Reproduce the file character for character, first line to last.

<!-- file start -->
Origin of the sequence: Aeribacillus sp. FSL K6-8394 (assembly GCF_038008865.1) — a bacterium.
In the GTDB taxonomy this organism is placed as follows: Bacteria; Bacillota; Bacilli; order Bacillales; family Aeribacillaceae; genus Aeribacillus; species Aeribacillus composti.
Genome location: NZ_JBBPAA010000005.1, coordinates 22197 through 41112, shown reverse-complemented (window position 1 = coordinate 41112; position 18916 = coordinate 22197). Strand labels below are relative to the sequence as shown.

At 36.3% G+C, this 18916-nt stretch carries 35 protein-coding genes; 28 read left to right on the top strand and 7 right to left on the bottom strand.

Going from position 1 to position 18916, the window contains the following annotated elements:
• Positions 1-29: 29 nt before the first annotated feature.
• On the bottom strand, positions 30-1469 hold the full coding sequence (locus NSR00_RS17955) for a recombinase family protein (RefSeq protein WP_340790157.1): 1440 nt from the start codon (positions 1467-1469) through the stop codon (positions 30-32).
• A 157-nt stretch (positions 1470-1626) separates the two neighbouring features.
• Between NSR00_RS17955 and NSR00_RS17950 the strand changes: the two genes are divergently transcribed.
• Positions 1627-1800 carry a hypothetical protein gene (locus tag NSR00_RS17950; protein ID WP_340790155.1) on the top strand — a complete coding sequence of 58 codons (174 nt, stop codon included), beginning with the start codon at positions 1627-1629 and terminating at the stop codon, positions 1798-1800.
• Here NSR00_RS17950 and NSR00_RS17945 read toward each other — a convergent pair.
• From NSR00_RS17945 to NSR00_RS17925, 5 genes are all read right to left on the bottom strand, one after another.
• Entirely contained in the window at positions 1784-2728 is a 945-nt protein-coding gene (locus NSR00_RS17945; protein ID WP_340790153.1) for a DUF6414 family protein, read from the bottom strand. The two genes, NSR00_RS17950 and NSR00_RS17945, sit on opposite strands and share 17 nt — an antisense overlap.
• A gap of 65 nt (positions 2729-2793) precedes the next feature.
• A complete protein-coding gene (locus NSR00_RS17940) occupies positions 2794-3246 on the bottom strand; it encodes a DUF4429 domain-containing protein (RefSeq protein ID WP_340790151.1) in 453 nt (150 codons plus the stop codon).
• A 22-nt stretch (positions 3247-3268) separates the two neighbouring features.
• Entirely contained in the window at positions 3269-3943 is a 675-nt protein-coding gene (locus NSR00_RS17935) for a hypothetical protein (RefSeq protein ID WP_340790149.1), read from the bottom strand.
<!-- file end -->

Origin of the sequence: Aeribacillus sp. FSL K6-8394 (assembly GCF_038008865.1) — a bacterium.
In the GTDB taxonomy this organism is placed as follows: Bacteria; Bacillota; Bacilli; order Bacillales; family Aeribacillaceae; genus Aeribacillus; species Aeribacillus composti.
Genome location: NZ_JBBPAA010000005.1, coordinates 22197 through 41112, shown reverse-complemented (window position 1 = coordinate 41112; position 18916 = coordinate 22197). Strand labels below are relative to the sequence as shown.

At 36.3% G+C, this 18916-nt stretch carries 35 protein-coding genes; 28 read left to right on the top strand and 7 right to left on the bottom strand.

Going from position 1 to position 18916, the window contains the following annotated elements:
• Positions 1-29: 29 nt before the first annotated feature.
• On the bottom strand, positions 30-1469 hold the full coding sequence (locus NSR00_RS17955) for a recombinase family protein (RefSeq protein WP_340790157.1): 1440 nt from the start codon (positions 1467-1469) through the stop codon (positions 30-32).
• A 157-nt stretch (positions 1470-1626) separates the two neighbouring features.
• Between NSR00_RS17955 and NSR00_RS17950 the strand changes: the two genes are divergently transcribed.
• Positions 1627-1800 carry a hypothetical protein gene (locus tag NSR00_RS17950; protein ID WP_340790155.1) on the top strand — a complete coding sequence of 58 codons (174 nt, stop codon included), beginning with the start codon at positions 1627-1629 and terminating at the stop codon, positions 1798-1800.
• Here NSR00_RS17950 and NSR00_RS17945 read toward each other — a convergent pair.
• From NSR00_RS17945 to NSR00_RS17925, 5 genes are all read right to left on the bottom strand, one after another.
• Entirely contained in the window at positions 1784-2728 is a 945-nt protein-coding gene (locus NSR00_RS17945; protein ID WP_340790153.1) for a DUF6414 family protein, read from the bottom strand. The two genes, NSR00_RS17950 and NSR00_RS17945, sit on opposite strands and share 17 nt — an antisense overlap.
• A gap of 65 nt (positions 2729-2793) precedes the next feature.
• A complete protein-coding gene (locus NSR00_RS17940) occupies positions 2794-3246 on the bottom strand; it encodes a DUF4429 domain-containing protein (RefSeq protein ID WP_340790151.1) in 453 nt (150 codons plus the stop codon).
• A 22-nt stretch (positions 3247-3268) separates the two neighbouring features.
• Entirely contained in the window at positions 3269-3943 is a 675-nt protein-coding gene (locus NSR00_RS17935) for a hypothetical protein (RefSeq protein ID WP_340790149.1), read from the bottom strand.